A group of postal detectives work to solve the mysteries behind undeliverable letters and packages from the past, delivering them when they are needed most.
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What happens to a loving, rational Dad when his darling, pliable daughters morph into hormonally-challenged, incomprehensible teenagers? If he’s Paul Hennessy, he reacts in ways even he finds crazy. Thank God he has a 13-year-old son who still speaks his language.
Alcatraz is an American television series created by Elizabeth Sarnoff, Steven Lilien and Bryan Wynbrandt, and produced by J. J. Abrams and Bad Robot Productions. The series premiered on Fox on January 16, 2012, as a mid-season replacement. Switching between eras, the series focuses on the Alcatraz prison, which was allegedly shut down in 1963 due to unsafe conditions for its prisoners and guards. The show’s premise is that both the prisoners and the guards disappeared in 1963 and have abruptly reappeared in modern-day San Francisco, where they are being tracked down by a government agency. The series starred Sarah Jones, Jorge Garcia, Sam Neill and Parminder Nagra. The show was cancelled on May 9, 2012.
Boston Legal is an American legal dramedy created by David E. Kelley and produced in association with 20th Century Fox Television for ABC. The series aired from October 3, 2004, to December 8, 2008.
Boston Legal is a spin-off of long-running Kelley series The Practice, following the exploits of former Practice character Alan Shore at the legal firm of Crane, Poole & Schmidt.
Arthur & George is a three-part adaptation of Julian Barnes’ novel about Sherlock Holmes creator Arthur Conan Doyle as played by actor Martin Clunes.
Set in 1906 in Staffordshire, Hampshire and London the drama follows Sir Arthur and his trusted secretary, Alfred ‘Woodie’ Wood as they investigate the case of George Edalji, a young Anglo-Indian solicitor who was imprisoned for allegedly mutilating animals and writing obscene letters.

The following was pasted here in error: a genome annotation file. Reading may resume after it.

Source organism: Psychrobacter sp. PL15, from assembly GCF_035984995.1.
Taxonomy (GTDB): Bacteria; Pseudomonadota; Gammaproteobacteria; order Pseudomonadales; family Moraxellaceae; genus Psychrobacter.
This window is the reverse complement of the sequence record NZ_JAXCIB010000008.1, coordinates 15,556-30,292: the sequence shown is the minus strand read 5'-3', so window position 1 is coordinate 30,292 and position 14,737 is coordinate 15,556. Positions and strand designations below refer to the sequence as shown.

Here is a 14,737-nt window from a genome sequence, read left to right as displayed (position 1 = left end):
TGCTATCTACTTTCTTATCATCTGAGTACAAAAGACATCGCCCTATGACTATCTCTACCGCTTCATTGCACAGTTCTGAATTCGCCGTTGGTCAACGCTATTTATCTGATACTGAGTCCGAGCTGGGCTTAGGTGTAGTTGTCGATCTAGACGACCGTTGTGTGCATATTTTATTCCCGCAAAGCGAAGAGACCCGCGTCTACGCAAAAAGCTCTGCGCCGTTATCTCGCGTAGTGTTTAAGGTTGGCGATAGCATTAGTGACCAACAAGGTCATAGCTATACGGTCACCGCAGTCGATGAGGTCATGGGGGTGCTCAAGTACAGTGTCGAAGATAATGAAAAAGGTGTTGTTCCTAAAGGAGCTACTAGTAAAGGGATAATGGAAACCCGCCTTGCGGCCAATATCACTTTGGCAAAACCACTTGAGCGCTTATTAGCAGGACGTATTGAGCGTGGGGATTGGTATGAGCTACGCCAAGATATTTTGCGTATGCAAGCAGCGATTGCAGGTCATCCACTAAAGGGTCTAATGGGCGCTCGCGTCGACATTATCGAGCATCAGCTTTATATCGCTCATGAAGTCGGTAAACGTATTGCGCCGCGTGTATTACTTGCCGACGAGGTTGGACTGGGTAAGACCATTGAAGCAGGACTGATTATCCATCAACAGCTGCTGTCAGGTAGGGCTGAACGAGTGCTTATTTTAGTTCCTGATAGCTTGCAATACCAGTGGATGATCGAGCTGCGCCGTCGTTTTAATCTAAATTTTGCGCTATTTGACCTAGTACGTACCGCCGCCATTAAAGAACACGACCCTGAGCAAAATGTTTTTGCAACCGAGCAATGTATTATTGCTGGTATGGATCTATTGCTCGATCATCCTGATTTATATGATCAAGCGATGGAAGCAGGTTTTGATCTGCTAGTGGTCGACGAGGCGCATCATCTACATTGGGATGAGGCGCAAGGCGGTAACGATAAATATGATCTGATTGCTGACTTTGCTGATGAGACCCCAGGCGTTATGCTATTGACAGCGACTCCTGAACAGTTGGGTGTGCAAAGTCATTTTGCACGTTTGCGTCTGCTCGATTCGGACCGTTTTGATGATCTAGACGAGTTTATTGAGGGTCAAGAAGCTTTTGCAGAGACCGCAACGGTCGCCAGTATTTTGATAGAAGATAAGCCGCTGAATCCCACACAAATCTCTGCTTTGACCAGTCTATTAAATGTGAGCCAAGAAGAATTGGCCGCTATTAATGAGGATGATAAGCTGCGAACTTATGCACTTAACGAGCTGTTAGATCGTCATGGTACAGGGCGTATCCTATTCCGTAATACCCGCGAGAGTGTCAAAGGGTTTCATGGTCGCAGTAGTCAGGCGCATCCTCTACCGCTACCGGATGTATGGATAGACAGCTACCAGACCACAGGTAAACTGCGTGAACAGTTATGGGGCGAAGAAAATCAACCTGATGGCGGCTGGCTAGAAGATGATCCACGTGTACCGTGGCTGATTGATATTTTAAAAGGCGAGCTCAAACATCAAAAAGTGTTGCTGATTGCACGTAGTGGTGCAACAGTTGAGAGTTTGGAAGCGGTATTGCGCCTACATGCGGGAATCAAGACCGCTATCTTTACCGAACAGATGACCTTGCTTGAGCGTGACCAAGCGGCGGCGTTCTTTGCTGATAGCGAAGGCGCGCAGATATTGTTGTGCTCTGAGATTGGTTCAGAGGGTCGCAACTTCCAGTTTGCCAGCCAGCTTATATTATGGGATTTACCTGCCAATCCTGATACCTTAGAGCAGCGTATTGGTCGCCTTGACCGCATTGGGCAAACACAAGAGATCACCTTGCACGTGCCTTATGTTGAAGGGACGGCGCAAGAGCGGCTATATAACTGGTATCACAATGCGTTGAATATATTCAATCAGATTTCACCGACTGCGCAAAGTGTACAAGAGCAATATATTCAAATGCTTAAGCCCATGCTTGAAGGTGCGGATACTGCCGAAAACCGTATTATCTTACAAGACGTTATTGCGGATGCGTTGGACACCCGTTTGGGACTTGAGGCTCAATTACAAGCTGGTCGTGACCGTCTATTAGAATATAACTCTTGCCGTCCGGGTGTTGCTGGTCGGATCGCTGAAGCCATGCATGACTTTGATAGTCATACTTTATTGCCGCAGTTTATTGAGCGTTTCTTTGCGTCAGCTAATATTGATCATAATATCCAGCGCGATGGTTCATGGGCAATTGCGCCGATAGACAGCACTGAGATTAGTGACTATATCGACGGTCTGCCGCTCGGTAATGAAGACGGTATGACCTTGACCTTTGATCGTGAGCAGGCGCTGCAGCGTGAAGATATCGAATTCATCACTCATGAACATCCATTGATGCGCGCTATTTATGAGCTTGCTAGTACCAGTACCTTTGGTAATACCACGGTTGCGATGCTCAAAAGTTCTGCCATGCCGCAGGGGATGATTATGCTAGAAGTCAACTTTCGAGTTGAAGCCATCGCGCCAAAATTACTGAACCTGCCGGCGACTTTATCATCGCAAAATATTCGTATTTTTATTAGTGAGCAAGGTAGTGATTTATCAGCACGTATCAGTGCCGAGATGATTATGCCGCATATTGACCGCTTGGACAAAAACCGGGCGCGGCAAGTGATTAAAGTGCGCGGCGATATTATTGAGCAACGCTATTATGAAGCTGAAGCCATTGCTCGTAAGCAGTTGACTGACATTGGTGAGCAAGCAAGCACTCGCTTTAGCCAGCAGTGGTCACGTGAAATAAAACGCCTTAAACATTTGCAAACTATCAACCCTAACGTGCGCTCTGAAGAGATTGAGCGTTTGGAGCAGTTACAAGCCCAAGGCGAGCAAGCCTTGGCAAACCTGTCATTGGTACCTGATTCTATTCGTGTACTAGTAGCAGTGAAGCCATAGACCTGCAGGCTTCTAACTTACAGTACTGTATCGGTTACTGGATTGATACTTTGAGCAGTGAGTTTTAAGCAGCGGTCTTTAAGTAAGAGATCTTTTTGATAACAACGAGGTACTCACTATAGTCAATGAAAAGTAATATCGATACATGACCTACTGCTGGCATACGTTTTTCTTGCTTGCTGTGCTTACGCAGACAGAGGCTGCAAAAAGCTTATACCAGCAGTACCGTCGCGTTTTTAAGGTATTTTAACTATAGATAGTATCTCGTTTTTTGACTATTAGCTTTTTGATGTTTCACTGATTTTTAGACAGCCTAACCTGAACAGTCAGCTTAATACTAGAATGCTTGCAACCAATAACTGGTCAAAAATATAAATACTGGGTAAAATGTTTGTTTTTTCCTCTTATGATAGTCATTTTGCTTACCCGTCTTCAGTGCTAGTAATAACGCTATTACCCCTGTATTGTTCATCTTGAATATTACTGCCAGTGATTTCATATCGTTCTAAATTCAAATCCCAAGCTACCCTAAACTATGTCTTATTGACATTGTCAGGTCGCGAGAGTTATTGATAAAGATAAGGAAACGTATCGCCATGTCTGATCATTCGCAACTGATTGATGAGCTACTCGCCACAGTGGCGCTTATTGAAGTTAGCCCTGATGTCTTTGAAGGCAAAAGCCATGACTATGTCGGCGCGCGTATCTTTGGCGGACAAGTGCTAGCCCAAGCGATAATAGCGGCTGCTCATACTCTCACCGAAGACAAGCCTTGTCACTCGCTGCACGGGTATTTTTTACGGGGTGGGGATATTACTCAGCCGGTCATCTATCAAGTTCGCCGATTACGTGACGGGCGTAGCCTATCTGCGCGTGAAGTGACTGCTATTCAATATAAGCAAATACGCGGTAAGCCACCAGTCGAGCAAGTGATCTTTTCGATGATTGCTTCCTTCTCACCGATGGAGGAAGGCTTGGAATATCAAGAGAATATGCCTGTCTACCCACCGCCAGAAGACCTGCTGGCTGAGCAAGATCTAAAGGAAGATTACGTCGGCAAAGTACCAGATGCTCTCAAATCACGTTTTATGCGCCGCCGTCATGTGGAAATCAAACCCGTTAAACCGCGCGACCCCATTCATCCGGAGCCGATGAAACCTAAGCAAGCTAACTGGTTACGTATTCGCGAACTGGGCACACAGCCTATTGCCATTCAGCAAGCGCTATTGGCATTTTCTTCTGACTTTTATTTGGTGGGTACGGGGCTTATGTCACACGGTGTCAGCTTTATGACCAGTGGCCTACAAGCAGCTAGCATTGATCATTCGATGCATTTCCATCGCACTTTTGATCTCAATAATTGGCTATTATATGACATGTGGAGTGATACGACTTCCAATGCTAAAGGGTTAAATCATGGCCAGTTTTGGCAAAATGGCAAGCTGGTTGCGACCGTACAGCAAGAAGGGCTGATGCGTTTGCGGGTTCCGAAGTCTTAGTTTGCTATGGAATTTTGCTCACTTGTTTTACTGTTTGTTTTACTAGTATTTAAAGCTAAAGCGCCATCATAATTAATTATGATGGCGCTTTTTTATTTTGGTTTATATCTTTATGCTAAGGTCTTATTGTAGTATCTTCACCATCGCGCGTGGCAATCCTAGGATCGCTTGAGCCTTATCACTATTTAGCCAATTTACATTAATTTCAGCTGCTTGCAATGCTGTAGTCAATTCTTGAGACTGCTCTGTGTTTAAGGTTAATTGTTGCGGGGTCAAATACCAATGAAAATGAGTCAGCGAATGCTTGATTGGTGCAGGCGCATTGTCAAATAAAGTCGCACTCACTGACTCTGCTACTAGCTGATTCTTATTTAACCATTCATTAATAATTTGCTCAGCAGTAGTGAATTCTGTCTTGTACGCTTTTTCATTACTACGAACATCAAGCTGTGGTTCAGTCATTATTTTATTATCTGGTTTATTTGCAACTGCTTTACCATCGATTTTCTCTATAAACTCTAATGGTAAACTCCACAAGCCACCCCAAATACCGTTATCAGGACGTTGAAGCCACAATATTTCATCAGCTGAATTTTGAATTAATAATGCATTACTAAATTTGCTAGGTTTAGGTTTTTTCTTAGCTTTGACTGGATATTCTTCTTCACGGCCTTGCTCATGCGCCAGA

As the publisher of Modern Skeptic Magazine, Hank Galliston has spent his career following clues, debunking myths and cracking conspiracies. But when his beautiful wife, Laila, is abducted from her antique clock shop, Hank gets pulled into one of the most compelling mysteries in human history, stretching around the world and back centuries.
It’s 1715 on the Bahamian island of New Providence, the first functioning democracy in the Americas, where the diabolical pirate Edward Teach, a.k.a. Blackbeard, reigns over a rogue nation of thieves, outlaws and miscreant sailors. Part shantytown, part marauder’s paradise, this is a place like no other on earth – and a mounting threat to international commerce. To gain control of this fearsome society, Tom Lowe, a highly skilled undercover assassin, is sent to the buccaneers’ haven to take down the brilliant and charismatic Blackbeard. But the closer Lowe gets, the more he finds that his quest is not so simple. Lowe can’t help but admire the political ideals of Blackbeard, whose thirst for knowledge knows no bounds – and no law. But Lowe is not the only danger to Blackbeard’s rule. He is a man with many villainous rivals and one great weakness – a passionately driven woman whom he cannot deny.
Jack Taylor is an Irish television drama based on a series of novels by Ken Bruen. Set in Galway, the series stars Iain Glen in the eponymous role of Jack Taylor, a former officer with the Garda Síochána who becomes a “finder” after leaving the service. Taylor is a man who goes looking for clues where others have not bothered to. He also knows the streets of his hometown like the back of his hand.
The series was first broadcast on TV3 in Ireland on 2 August 2010, and subsequently aired on Canvas in Belgium with Dutch subtitles. It received its UK debut on Channel 5 on 21 February 2013. The series has also been made available on DVD. It has received mixed reviews from critics. Bernice Harrison of The Irish Times felt the series was spoiled by Glen’s voiceovers, which gave the character the feel of a gumshoe in a film noir. But David Stephenson of the Daily Express said he had been hooked by the first episode’s strong opening sequence. A real-life private investigator interviewed by The Guardian’s Laura Barnett said that he found the series entertaining, but that it did not always give an accurate portrayal of his profession.
Marvel’s Agents of S.H.I.E.L.D.: Slingshot is set in the world of the hit television series Marvel’s Agents of S.H.I.E.L.D. Taking place shortly before the beginning of Season 4, this digital series features the character of Elena “Yo-Yo” Rodriguez, an Inhuman with the ability to move with super-speed. As a person with powers, she must sign the recently instituted Sokovia Accords, the worldwide agreement that regulates and tracks those with super powers. However, the restrictions of the Accords are in direct conflict with a personal mission she’s desperate to fulfill, a mission that will test her abilities, her allegiances, and will include some tense encounters with our most popular S.H.I.E.L.D. team members.